When the well-known Cleveland sculptor Jerome Aidlin died in 1986, he left his tools to his son, Joshua Aidlin. “We built our first office around those tools,” says David Darling, who with the younger Aidlin formed Aidlin Darling Design in San Francisco in 1998. “Woodworking was the start.”
At the time, competitors were using digital technology to create striking new forms. (The Guggenheim Bilbao, for instance, opened in 1997.) Darling recalls: “Visuals dominated the profession.” In contrast, the partners, who met when they were architecture students at the University of Cincinnati, decided to focus not just on how things look but also on how they feel, how they sound and even how they smell. Lacking big commissions, the two men started out working at a small scale, designing furniture and making it with Jerome’s tools.
A quarter century later, the pair has large projects aplenty, including houses for Silicon Valley stars, restaurants, offices — and a meditation center at Stanford University, perhaps the first new building designed for that purpose at a major college. And they are still determined to satisfy all the senses. Take, for example, a house that the partners designed for a Marin County couple. The clients collect jewelry, which they often display for visitors. So the architects designed a wall containing showcases, some of which are fixed in place while others can roll out of their docks and “settle” anywhere in the house. The rolling cases are made of eucalyptus wood, white lacquered oak, gunmetal-finish steel and dark gray felt. “All these materials have tactile and acoustic qualities,” says Darling.
When designing the house, they explored those qualities on a much larger scale. Some of the building’s exterior walls are made of board-formed concrete, others of rusted steel and still others of wooden slats. “It’s a kit of parts we used to create privacy and tranquility,” Darling says. Because the walls extend into the landscape, shaping outdoor spaces, the approach to the front door is “very cinematic,” he adds. The wood and metal screens give hints of what’s to come, but only hints.
Another recent commission involved turning the top two floors of a 1904 Edwardian building in San Francisco’s Pacific Heights neighborhood into a loft for a young family. The upper level had been divided into a warren of small rooms. The architects replaced some of the redundant walls with storage units that conceal structural elements. “The furniture is the architecture,” says Darling. “That’s a line we often blur.”
Elsewhere in Pacific Heights, Aidlin and Darling converted a house by Joseph Esherick, an important mid-century architect, into a light-filled aerie. When Esherick designed the house, in 1949, it had open views of San Francisco Bay. By the time Aidlin and Darling got to it, it was surrounded by tall buildings. Maintaining Esherick’s facade (“We felt it was the right thing to do,” says Darling), they carved out space beneath a large skylight to form a kind of atrium. But it’s hard to make a void a focal point. So they used reclaimed lumber to create a sculptural element that suggests a tree reaching to the sky. Eminently touchable, it also serves as the backboard for a pair of benches and a trellis for plants: sculpture, furniture and architecture, all in one.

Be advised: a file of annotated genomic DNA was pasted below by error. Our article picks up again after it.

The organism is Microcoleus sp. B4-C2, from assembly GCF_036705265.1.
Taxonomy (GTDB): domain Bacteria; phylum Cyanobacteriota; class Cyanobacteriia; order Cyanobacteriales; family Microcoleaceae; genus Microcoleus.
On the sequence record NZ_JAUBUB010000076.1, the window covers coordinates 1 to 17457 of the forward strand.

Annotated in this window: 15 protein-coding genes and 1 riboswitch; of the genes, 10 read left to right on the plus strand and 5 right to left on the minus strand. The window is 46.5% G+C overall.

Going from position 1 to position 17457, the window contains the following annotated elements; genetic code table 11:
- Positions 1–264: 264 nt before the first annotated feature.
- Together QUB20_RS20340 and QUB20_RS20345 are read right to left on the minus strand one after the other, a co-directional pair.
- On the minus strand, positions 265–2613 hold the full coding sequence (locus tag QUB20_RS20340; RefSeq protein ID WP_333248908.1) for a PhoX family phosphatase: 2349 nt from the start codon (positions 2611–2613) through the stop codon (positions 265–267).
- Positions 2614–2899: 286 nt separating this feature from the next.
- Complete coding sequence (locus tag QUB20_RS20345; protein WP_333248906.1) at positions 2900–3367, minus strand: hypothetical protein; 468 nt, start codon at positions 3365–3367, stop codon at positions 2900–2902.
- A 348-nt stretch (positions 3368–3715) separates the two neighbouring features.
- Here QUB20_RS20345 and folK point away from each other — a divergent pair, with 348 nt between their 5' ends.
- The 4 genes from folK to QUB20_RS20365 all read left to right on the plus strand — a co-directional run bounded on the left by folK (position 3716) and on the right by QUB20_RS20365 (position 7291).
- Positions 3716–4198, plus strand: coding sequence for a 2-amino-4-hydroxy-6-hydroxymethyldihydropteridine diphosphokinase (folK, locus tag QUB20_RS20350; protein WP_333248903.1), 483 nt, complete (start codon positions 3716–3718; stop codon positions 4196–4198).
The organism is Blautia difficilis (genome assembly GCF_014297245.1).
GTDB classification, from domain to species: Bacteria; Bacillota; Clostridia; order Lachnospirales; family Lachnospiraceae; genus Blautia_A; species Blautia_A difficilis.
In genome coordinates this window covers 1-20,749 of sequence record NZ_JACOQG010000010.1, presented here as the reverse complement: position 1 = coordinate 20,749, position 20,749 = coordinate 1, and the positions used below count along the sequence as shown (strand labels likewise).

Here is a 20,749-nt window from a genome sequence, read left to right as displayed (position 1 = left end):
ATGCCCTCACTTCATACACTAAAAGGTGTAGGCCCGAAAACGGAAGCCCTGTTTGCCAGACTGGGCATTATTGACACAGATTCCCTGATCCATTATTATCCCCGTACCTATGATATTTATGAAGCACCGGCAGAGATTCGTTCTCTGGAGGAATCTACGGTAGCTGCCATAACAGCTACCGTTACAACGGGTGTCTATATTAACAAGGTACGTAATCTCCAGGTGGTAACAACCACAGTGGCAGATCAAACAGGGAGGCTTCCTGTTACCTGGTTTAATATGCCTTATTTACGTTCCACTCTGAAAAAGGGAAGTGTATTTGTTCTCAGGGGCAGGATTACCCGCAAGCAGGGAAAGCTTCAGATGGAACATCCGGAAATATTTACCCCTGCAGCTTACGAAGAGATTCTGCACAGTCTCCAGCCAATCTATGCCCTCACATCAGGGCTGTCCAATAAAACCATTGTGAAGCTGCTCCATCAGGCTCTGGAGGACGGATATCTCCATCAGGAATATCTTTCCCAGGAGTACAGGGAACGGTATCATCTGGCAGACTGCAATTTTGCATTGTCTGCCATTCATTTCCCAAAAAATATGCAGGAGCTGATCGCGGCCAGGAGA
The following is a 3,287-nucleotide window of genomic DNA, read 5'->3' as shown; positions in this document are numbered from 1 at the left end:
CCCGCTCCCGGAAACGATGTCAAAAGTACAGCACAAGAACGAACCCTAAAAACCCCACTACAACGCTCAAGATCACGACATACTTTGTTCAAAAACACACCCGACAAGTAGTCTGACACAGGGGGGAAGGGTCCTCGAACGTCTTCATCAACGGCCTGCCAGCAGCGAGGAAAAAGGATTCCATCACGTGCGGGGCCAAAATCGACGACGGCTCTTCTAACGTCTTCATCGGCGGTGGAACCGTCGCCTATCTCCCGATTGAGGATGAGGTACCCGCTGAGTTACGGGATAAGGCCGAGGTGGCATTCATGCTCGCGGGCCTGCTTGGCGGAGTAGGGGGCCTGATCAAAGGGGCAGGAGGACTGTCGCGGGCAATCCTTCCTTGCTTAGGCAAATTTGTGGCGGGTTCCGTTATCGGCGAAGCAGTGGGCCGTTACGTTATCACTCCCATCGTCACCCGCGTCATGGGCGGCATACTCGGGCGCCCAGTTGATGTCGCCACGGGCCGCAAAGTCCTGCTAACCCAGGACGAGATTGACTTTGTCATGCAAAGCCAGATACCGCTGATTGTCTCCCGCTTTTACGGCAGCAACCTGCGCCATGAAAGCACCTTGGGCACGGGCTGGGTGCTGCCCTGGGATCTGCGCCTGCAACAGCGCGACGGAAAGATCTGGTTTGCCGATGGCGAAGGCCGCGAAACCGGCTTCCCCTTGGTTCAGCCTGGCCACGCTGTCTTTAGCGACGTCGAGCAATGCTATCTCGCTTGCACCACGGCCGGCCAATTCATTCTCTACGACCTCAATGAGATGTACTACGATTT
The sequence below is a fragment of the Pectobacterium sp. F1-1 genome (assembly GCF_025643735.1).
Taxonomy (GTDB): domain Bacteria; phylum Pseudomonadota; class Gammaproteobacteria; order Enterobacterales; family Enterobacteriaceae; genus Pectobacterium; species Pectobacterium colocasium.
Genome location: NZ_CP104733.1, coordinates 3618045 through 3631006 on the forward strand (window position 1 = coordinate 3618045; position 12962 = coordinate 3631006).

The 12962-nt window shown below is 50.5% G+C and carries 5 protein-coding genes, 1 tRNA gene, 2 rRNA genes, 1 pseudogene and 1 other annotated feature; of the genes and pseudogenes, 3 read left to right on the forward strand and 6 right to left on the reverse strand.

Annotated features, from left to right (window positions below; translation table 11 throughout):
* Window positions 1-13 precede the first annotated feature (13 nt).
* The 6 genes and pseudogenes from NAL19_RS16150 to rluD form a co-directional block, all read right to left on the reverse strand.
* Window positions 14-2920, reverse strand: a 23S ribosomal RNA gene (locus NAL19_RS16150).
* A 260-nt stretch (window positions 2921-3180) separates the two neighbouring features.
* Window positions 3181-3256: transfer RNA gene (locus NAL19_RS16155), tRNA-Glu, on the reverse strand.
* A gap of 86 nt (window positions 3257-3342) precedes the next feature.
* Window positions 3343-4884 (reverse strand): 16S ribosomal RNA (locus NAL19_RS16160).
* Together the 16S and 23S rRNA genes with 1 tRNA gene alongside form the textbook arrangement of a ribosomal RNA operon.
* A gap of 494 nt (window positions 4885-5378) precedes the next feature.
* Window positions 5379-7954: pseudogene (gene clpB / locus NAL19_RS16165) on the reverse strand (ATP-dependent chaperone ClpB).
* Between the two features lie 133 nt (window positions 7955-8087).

In Aspen, the two men took on a rare spec project, designing a house for a developer who fortunately wasn’t looking for what Darling calls a “log cabin on steroids.” He did want a large structure, however, even though the site was so steep that the actual buildable area was small. Entry would have to be on the upper level, the architects realized, with large rooms extending onto the slope below. But who wants to look out on a roof? So Aidlin and Darling gave the lower level a “wet roof” — a surface of river rocks submerged in a couple of inches of water. This acts as a reflecting pool, providing an upside-down postcard view of Aspen Mountain. (The weight of the water isn’t a problem, structurally, compared with the three feet of snow that might cover the roof some winters.) The house, with its rich materials, including ebonized wood and textured concrete, and its complex layering of spaces, has won the architects several other Aspen commissions.
“The furniture is the architecture,” says Darling. “That’s a line we often blur.”
The architects don’t only work for millionaires. A husband and wife with a suburban lot in Marin County asked for a modest house with the openness of an urban artist’s loft. Aidlin and Darling designed a ranch house made of everyday materials — concrete floors, Sheetrock and corrugated metal. But one wall (Darling calls it the “hero wall”) is covered in mild steel plate, which has a natural patina suggestive of a tapestry or a Clyfford Still painting.
To win over clients, the partners sometimes play “good arch, bad arch.” As Darling explains it, “One of us vigorously defends the design, and the other soothes and patches. It’s all appreciated in the end.”
In their office, which holds about 18 people, one of the two partner oversees each project while the other acts as the editor, providing frequent critiques. According to Aidlin, the reason they became partners in the first place was that each felt that the other’s criticism “propelled the work farther than we had ever experienced,” and, he adds, “that still holds true today.”
The two architects no longer have the time to spend in the wood shop, but, Aidlin says, “the ethos of our detail-obsessed studio stems from the early days of physically creating furniture.” Even if they can no longer manufacture furniture themselves, they have gained something else, he notes: the “intimate and inspired collaborations we have with remarkable craftspeople all over the country.” Like those artisans, says Aidlin, “we believe that materials evoke emotions.”